Even ordering a seemingly harmless dish like scrambled eggs or an omelette may contain gluten because some chefs add pancake batter when making these dishes. They might also use a packaged egg product that contains batter or flour to fluff the eggs, warns Better Nutrition. Even if these two things aren’t occurring, there’s the potential of cross contamination. They could cook the eggs on the same grill as the one used for pancakes. Talk to the waiter and inform them of any dietary restrictions or allergies.


It might be surprising to see soup on here but a lot of commercial soups do contain some gluten. This is even true in the clear broths and bouillon cubes, and of course anything that starts with “cream of…” The best thing to do when eating at a restaurant or as a guest in someone’s home during the holidays is to air on the side of caution and just avoid all soups.

Of course, soup can easily be made gluten-free, it just requires a little extra work. If making a holiday meal at home with soup, make a homemade broth instead of using a store bought one or use a gluten-free broth.

Cream-Based Dishes

Cream-based dishes like casseroles or mashed potatoes mixed with cream are so rich and delicious. However, what makes them taste so good is also what makes them so dangerous for people who are either allergic or have an intolerance to gluten. Similar to soups, most of these dishes are made with a gluten cream-based soup.

For example, cream of mushroom soup is a common ingredient in most holiday casseroles. If attending or hosting a holiday dinner, whip up a gluten-free side that is a lot healthier but just as tasty! Better Nutrition suggests serving some green beans with toasted slivered almonds.

Beware of “Gluten-Free” Foods

We agree this one is kinda surprising, especially since we’ve been advising people to swap out gluten foods for gluten-free substitutes. However, Better Nutrition warns that not all “gluten-free” foods are completely free of gluten. While they should adhere to the U.S. Food & Drug Administration (FDA) guideline’s to gluten food labeling which requires these products to contain less than 20-ppm gluten, some people may still get sick from these low levels.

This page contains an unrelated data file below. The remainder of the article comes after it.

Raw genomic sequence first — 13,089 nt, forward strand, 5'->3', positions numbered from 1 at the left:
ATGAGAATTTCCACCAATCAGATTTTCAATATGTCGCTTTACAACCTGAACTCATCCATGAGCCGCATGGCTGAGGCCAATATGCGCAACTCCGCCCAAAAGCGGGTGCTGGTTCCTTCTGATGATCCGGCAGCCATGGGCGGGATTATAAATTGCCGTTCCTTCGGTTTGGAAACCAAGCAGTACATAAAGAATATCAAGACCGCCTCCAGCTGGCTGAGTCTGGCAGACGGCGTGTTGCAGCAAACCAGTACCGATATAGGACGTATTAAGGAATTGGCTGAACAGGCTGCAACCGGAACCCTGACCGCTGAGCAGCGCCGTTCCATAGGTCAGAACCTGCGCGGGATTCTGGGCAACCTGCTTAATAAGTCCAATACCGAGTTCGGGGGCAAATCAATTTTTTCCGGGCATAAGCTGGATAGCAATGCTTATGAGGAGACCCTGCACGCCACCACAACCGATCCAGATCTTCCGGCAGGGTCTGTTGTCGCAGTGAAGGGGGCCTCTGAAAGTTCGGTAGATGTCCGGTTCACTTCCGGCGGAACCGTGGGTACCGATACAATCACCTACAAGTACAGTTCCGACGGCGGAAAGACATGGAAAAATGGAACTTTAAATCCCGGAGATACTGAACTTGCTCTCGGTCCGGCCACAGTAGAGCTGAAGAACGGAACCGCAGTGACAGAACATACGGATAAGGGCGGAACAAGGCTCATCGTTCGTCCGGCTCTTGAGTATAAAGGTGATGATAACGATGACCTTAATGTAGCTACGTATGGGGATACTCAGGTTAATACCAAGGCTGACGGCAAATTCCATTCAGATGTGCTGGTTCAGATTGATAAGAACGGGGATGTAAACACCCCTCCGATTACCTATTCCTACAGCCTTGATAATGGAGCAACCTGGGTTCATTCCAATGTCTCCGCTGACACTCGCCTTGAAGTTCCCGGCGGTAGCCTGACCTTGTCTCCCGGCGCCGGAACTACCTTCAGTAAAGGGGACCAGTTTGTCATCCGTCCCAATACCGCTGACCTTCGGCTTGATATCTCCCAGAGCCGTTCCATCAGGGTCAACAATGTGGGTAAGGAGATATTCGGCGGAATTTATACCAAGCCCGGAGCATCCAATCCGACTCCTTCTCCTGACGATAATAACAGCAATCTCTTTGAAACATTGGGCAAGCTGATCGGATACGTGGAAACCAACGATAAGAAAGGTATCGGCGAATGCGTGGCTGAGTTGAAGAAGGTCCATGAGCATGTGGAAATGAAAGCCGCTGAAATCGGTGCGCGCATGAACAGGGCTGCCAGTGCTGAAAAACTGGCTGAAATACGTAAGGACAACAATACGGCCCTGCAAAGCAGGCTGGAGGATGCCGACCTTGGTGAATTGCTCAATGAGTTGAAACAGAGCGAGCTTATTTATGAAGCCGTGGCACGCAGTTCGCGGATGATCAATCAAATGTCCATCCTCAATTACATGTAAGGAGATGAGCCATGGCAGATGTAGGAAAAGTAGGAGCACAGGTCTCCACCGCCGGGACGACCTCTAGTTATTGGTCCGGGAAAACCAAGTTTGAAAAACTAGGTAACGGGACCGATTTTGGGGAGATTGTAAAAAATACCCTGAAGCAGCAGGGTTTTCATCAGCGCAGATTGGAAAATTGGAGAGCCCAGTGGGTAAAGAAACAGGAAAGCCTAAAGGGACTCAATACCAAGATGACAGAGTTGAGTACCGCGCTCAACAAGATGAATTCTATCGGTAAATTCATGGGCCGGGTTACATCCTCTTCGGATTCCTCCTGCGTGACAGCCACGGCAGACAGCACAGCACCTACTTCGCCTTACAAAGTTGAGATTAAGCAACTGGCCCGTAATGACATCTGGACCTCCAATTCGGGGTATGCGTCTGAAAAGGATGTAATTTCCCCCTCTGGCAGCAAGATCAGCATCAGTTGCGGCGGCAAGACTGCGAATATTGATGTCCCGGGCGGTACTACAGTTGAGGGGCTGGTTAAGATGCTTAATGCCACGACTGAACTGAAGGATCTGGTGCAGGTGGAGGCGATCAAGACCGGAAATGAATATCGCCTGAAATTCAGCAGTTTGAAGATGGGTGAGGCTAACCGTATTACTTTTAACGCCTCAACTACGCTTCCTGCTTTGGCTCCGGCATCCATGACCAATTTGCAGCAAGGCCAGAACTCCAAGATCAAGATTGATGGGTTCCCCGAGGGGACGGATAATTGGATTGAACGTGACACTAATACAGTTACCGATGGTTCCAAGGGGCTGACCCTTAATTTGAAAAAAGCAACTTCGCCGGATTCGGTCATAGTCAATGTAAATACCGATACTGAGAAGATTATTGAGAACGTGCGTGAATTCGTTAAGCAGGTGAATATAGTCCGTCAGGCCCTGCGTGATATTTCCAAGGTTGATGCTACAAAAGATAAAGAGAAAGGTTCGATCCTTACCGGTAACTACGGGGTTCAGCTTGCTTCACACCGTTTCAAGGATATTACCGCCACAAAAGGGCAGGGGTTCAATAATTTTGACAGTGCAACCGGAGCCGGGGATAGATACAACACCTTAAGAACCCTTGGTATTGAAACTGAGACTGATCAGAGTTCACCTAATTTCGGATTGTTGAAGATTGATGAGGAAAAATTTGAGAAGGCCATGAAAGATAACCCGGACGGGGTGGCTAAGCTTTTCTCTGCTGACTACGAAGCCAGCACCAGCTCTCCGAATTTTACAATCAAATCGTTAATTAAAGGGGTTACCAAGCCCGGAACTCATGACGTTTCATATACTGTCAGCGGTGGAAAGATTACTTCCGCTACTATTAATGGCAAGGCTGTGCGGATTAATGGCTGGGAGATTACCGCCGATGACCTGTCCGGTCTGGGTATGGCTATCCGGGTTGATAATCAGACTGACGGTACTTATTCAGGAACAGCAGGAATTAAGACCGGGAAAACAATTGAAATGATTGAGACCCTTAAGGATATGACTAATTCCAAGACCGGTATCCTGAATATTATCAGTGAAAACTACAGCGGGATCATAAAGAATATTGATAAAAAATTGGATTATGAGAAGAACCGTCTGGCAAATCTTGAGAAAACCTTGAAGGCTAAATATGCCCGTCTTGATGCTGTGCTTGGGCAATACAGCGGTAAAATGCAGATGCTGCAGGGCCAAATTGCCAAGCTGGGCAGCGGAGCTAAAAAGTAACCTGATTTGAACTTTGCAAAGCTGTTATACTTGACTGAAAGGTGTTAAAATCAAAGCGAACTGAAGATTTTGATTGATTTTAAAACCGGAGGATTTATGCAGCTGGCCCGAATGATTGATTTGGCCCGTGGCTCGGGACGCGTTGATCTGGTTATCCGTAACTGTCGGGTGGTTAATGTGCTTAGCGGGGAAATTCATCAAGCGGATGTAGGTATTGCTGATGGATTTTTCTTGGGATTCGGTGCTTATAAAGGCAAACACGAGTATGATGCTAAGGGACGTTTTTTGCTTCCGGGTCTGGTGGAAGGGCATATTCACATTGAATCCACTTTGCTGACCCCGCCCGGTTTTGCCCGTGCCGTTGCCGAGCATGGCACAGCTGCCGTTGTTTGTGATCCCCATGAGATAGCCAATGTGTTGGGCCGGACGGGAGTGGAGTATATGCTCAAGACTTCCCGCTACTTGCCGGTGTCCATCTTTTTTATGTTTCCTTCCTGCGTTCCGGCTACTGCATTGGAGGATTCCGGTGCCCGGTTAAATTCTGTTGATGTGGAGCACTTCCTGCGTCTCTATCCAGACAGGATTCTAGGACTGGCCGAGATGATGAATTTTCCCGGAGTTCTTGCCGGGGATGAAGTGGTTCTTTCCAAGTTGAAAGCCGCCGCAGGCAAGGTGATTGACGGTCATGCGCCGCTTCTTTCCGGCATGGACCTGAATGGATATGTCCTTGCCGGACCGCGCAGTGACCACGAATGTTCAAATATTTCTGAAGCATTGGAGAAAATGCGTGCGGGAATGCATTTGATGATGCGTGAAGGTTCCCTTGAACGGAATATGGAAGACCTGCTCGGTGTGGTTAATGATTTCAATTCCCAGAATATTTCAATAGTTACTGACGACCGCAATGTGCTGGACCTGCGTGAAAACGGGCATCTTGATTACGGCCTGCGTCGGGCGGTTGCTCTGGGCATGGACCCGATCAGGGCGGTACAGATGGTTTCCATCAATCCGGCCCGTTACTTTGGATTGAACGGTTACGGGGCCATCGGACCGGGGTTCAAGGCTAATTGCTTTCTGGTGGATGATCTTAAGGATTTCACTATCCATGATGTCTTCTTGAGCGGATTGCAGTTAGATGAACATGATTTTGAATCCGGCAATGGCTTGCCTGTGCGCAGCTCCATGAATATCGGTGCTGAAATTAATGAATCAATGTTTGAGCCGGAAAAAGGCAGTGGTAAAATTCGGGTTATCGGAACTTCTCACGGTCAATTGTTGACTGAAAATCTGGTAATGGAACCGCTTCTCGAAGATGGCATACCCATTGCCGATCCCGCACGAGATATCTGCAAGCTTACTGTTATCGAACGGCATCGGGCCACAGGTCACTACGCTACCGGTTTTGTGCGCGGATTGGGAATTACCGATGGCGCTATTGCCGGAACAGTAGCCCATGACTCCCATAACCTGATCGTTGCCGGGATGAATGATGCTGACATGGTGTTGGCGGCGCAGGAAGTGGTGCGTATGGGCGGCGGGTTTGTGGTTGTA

Depending on the severity of your allergy or intolerance, this one is going to vary from person to person. People who have eaten gluten-free foods before and know they can tolerate them should be fine. But for those who still have some semblance of a reaction, it’s best to avoid pre-packaged gluten-free foods altogether. Better Nutrition suggests purchasing products that have been certified by organizations such as the National Celiac Association, the Gluten Intolerance Group, or the Allergen Control Group/Canadian Celiac Association.

Some Teas

Tea isn’t exactly the first thing that comes to mind when a person thinks of gluten. And for the most part, it’s not really a high risk gluten food. However, some special holiday blends can include gluten-based flavors like a barley malt to sweeten the tea. Your safest bet is to go with a single ingredient tea, such as black tea, green tea, white tea, or a rooibos tea. These are all naturally gluten-free.

Again, always read the ingredients or labels, if possible. Some flavored teas may have a base that contains gluten, even naturally gluten-free teas can contain added gluten ingredients, warns Better Nutrition. Be a label reader or do the extra leg work to find a certified gluten-free variety of tea. You could even bring it as a gift to the host or hostess for people to enjoy after dinner!


Cornbread literally has the word ‘bread’ in its name so it might not be all that surprising that it contains gluten. But for those who didn’t know, not all cornbread is gluten-free. In fact, Gluten-Free Living notes that most regular mixes and recipes of cornbread call for cornmeal and wheat flour. This makes it a no-go for anyone who cannot eat gluten.

To make this dish gluten-free, use a speciality mix that is specified as gluten-free. There are lots of pre-packaged mixes available on the shelf in the grocery store. You can also make one from scratch, like this recipe here or here.

What Should I Eat?

While they are certainly not the most exciting, vegetables and fruit are the best gluten-free go tos. If there isn’t likely to be a variety of these on the table, offer to bring a vegetable side dish or a fruit and vegetable tray. If you’re the one hosting, be sure to offer something around this food group that doesn’t contain a lot of other ingredients. A simple dish of green beans or Brussel sprouts is still on theme with the holidays and usually safe for everyone to eat.

Other holiday staples that are usually safe to enjoy are ham. Just make sure the glaze doesn’t contain a wheat starch. You can also eat most traditional mashed and sweet potato recipes, says Gluten-Free Living. Just double check before loading it onto your pate because some people will add a little flour to their mashed potatoes to thicken them.


Julie Ching is a Registered Dietitian and Certified Diabetes Educator in Los Angeles. She decided to become a Dietitian after traveling through Europe, South America, and Asia and discovered a passion for food. She now works with people of all ages and varying disease states to improve their health. She is passionate about teaching people about nutrition so they can live their best life while still considering their cultural and socioeconomic backgrounds.